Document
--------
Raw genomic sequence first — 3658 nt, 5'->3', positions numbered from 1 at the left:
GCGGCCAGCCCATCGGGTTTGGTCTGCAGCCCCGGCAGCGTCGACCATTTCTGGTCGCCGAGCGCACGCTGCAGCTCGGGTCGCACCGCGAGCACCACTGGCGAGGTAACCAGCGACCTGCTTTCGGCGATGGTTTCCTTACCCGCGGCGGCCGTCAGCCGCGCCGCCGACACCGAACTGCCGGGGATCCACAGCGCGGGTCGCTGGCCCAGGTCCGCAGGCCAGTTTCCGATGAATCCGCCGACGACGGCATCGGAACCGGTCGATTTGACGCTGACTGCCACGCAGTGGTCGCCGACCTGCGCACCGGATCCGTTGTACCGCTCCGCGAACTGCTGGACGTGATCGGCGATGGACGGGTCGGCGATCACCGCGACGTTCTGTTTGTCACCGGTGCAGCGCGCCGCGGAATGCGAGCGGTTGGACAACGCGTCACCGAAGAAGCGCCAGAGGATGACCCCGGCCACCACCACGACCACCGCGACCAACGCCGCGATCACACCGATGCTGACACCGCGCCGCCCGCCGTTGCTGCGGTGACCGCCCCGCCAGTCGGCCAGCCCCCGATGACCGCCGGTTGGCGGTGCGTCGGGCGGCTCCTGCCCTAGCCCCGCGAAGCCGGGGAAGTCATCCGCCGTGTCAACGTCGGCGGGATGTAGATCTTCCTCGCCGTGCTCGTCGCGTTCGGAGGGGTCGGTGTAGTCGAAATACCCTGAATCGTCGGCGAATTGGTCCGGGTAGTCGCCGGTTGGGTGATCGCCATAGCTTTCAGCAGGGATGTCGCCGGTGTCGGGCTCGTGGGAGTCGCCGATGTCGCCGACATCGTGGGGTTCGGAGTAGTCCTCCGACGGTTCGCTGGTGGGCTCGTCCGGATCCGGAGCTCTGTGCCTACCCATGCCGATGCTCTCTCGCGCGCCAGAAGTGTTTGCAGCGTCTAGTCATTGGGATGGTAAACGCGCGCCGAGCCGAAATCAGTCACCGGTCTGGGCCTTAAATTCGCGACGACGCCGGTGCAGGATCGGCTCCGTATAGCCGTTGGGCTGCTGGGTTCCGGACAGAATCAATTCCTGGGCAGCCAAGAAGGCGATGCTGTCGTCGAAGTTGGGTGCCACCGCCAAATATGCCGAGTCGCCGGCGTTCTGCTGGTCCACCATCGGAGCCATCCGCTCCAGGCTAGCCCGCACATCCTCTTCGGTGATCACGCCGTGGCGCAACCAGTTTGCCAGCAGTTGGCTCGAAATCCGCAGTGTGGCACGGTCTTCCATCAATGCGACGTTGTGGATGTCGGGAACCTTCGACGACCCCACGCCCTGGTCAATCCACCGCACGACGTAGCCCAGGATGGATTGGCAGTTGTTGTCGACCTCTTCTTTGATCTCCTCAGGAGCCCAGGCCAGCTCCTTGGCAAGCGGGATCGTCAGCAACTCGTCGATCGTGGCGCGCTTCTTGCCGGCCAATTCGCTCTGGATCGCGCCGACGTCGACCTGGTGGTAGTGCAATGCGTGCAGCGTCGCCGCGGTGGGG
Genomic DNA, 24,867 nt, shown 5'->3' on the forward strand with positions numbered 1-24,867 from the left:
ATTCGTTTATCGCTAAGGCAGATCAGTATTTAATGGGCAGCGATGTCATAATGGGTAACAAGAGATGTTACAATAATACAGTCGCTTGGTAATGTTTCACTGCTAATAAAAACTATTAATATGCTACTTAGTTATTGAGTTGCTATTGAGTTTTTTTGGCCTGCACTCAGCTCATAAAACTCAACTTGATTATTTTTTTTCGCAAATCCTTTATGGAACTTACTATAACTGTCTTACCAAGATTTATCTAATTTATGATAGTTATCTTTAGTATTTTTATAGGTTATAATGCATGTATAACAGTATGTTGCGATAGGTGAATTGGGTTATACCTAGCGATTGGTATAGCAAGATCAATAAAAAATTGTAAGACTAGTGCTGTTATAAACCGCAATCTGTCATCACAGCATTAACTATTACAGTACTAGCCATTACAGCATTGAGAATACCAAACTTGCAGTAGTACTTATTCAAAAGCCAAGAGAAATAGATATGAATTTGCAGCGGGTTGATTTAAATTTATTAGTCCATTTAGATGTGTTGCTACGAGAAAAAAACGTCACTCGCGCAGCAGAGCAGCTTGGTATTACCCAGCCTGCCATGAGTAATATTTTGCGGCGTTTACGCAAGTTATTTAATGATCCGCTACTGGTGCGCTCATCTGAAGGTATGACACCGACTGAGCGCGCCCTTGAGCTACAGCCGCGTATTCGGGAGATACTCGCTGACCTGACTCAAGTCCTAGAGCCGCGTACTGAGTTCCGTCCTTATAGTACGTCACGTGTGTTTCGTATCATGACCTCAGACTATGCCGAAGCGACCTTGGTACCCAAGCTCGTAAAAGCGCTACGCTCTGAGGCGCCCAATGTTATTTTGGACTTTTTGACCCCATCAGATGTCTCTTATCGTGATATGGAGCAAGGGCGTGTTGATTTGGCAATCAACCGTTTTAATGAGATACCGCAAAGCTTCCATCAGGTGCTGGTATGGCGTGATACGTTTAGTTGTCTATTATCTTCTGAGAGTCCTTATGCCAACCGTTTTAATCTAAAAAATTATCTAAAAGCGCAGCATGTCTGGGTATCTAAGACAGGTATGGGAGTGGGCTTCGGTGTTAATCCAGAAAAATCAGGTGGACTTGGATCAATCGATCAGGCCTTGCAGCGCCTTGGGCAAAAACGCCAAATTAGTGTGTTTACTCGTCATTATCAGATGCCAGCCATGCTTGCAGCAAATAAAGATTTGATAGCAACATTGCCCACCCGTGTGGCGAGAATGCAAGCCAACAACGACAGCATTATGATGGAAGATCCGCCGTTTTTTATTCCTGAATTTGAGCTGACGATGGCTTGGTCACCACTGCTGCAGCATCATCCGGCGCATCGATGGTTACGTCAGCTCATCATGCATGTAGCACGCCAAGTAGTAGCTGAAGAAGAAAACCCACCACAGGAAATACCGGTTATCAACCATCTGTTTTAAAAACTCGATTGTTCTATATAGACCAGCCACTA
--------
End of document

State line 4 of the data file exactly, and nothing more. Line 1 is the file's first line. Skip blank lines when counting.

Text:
ATTCGTTTATCGCTAAGGCAGATCAGTATTTAATGGGCAGCGATGTCATAATGGGTAACAAGAGATGTTACAATAATACAGTCGCTTGGTAATGTTTCACTGCTAATAAAAACTATTAATATGCTACTTAGTTATTGAGTTGCTATTGAGTTTTTTTGGCCTGCACTCAGCTCATAAAACTCAACTTGATTATTTTTTTTCGCAAATCCTTTATGGAACTTACTATAACTGTCTTACCAAGATTTATCTAATTTATGATAGTTATCTTTAGTATTTTTATAGGTTATAATGCATGTATAACAGTATGTTGCGATAGGTGAATTGGGTTATACCTAGCGATTGGTATAGCAAGATCAATAAAAAATTGTAAGACTAGTGCTGTTATAAACCGCAATCTGTCATCACAGCATTAACTATTACAGTACTAGCCATTACAGCATTGAGAATACCAAACTTGCAGTAGTACTTATTCAAAAGCCAAGAGAAATAGATATGAATTTGCAGCGGGTTGATTTAAATTTATTAGTCCATTTAGATGTGTTGCTACGAGAAAAAAACGTCACTCGCGCAGCAGAGCAGCTTGGTATTACCCAGCCTGCCATGAGTAATATTTTGCGGCGTTTACGCAAGTTATTTAATGATCCGCTACTGGTGCGCTCATCTGAAGGTATGACACCGACTGAGCGCGCCCTTGAGCTACAGCCGCGTATTCGGGAGATACTCGCTGACCTGACTCAAGTCCTAGAGCCGCGTACTGAGTTCCGTCCTTATAGTACGTCACGTGTGTTTCGTATCATGACCTCAGACTATGCCGAAGCGACCTTGGTACCCAAGCTCGTAAAAGCGCTACGCTCTGAGGCGCCCAATGTTATTTTGGACTTTTTGACCCCATCAGATGTCTCTTATCGTGATATGGAGCAAGGGCGTGTTGATTTGGCAATCAACCGTTTTAATGAGATACCGCAAAGCTTCCATCAGGTGCTGGTATGGCGTGATACGTTTAGTTGTCTATTATCTTCTGAGAGTCCTTATGCCAACCGTTTTAATCTAAAAAATTATCTAAAAGCGCAGCATGTCTGGGTATCTAAGACAGGTATGGGAGTGGGCTTCGGTGTTAATCCAGAAAAATCAGGTGGACTTGGATCAATCGATCAGGCCTTGCAGCGCCTTGGGCAAAAACGCCAAATTAGTGTGTTTACTCGTCATTATCAGATGCCAGCCATGCTTGCAGCAAATAAAGATTTGATAGCAACATTGCCCACCCGTGTGGCGAGAATGCAAGCCAACAACGACAGCATTATGATGGAAGATCCGCCGTTTTTTATTCCTGAATTTGAGCTGACGATGGCTTGGTCACCACTGCTGCAGCATCATCCGGCGCATCGATGGTTACGTCAGCTCATCATGCATGTAGCACGCCAAGTAGTAGCTGAAGAAGAAAACCCACCACAGGAAATACCGGTTATCAACCATCTGTTTTAAAAACTCGATTGTTCTATATAGACCAGCCACTA